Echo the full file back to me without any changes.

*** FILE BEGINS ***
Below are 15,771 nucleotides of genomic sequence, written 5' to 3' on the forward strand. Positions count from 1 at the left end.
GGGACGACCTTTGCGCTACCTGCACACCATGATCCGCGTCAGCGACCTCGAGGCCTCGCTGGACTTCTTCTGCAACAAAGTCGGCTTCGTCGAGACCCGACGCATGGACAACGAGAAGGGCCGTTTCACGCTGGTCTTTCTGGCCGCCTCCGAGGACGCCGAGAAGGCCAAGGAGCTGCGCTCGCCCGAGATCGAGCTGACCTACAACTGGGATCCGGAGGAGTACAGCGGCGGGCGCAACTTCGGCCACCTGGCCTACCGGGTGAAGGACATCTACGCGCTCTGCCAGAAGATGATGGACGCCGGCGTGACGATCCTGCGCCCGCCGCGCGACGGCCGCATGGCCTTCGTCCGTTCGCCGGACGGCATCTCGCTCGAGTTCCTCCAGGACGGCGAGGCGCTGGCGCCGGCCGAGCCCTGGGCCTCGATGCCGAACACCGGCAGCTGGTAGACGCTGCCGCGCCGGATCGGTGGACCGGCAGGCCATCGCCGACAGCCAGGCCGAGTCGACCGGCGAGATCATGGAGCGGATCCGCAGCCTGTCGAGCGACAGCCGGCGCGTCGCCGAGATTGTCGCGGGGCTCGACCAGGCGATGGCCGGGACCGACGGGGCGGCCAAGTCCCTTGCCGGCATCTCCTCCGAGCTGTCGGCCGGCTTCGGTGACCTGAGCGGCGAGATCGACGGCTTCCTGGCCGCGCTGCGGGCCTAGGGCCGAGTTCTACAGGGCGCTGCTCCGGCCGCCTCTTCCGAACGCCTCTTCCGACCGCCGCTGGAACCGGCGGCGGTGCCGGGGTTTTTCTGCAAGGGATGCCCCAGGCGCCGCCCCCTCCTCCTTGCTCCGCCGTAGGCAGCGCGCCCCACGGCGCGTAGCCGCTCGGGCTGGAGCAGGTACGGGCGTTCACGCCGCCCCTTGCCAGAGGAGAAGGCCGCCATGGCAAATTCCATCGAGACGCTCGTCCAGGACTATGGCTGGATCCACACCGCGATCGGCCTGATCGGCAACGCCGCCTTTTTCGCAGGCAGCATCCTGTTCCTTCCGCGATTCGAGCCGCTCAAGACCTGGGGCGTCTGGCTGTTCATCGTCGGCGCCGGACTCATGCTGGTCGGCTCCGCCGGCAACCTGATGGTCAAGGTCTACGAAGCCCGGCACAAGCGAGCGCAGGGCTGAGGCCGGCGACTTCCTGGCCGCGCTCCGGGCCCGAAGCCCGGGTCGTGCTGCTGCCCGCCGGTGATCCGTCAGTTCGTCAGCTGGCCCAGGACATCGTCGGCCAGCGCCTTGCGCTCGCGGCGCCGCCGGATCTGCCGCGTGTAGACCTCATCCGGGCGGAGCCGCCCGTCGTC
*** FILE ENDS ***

Below are 15,771 nucleotides of genomic sequence, written 5' to 3' on the forward strand. Positions count from 1 at the left end.
GGGACGACCTTTGCGCTACCTGCACACCATGATCCGCGTCAGCGACCTCGAGGCCTCGCTGGACTTCTTCTGCAACAAAGTCGGCTTCGTCGAGACCCGACGCATGGACAACGAGAAGGGCCGTTTCACGCTGGTCTTTCTGGCCGCCTCCGAGGACGCCGAGAAGGCCAAGGAGCTGCGCTCGCCCGAGATCGAGCTGACCTACAACTGGGATCCGGAGGAGTACAGCGGCGGGCGCAACTTCGGCCACCTGGCCTACCGGGTGAAGGACATCTACGCGCTCTGCCAGAAGATGATGGACGCCGGCGTGACGATCCTGCGCCCGCCGCGCGACGGCCGCATGGCCTTCGTCCGTTCGCCGGACGGCATCTCGCTCGAGTTCCTCCAGGACGGCGAGGCGCTGGCGCCGGCCGAGCCCTGGGCCTCGATGCCGAACACCGGCAGCTGGTAGACGCTGCCGCGCCGGATCGGTGGACCGGCAGGCCATCGCCGACAGCCAGGCCGAGTCGACCGGCGAGATCATGGAGCGGATCCGCAGCCTGTCGAGCGACAGCCGGCGCGTCGCCGAGATTGTCGCGGGGCTCGACCAGGCGATGGCCGGGACCGACGGGGCGGCCAAGTCCCTTGCCGGCATCTCCTCCGAGCTGTCGGCCGGCTTCGGTGACCTGAGCGGCGAGATCGACGGCTTCCTGGCCGCGCTGCGGGCCTAGGGCCGAGTTCTACAGGGCGCTGCTCCGGCCGCCTCTTCCGAACGCCTCTTCCGACCGCCGCTGGAACCGGCGGCGGTGCCGGGGTTTTTCTGCAAGGGATGCCCCAGGCGCCGCCCCCTCCTCCTTGCTCCGCCGTAGGCAGCGCGCCCCACGGCGCGTAGCCGCTCGGGCTGGAGCAGGTACGGGCGTTCACGCCGCCCCTTGCCAGAGGAGAAGGCCGCCATGGCAAATTCCATCGAGACGCTCGTCCAGGACTATGGCTGGATCCACACCGCGATCGGCCTGATCGGCAACGCCGCCTTTTTCGCAGGCAGCATCCTGTTCCTTCCGCGATTCGAGCCGCTCAAGACCTGGGGCGTCTGGCTGTTCATCGTCGGCGCCGGACTCATGCTGGTCGGCTCCGCCGGCAACCTGATGGTCAAGGTCTACGAAGCCCGGCACAAGCGAGCGCAGGGCTGAGGCCGGCGACTTCCTGGCCGCGCTCCGGGCCCGAAGCCCGGGTCGTGCTGCTGCCCGCCGGTGATCCGTCAGTTCGTCAGCTGGCCCAGGACATCGTCGGCCAGCGCCTTGCGCTCGCGGCGCCGCCGGATCTGCCGCGTGTAGACCTCATCCGGGCGGAGCCGCCCGTCGTC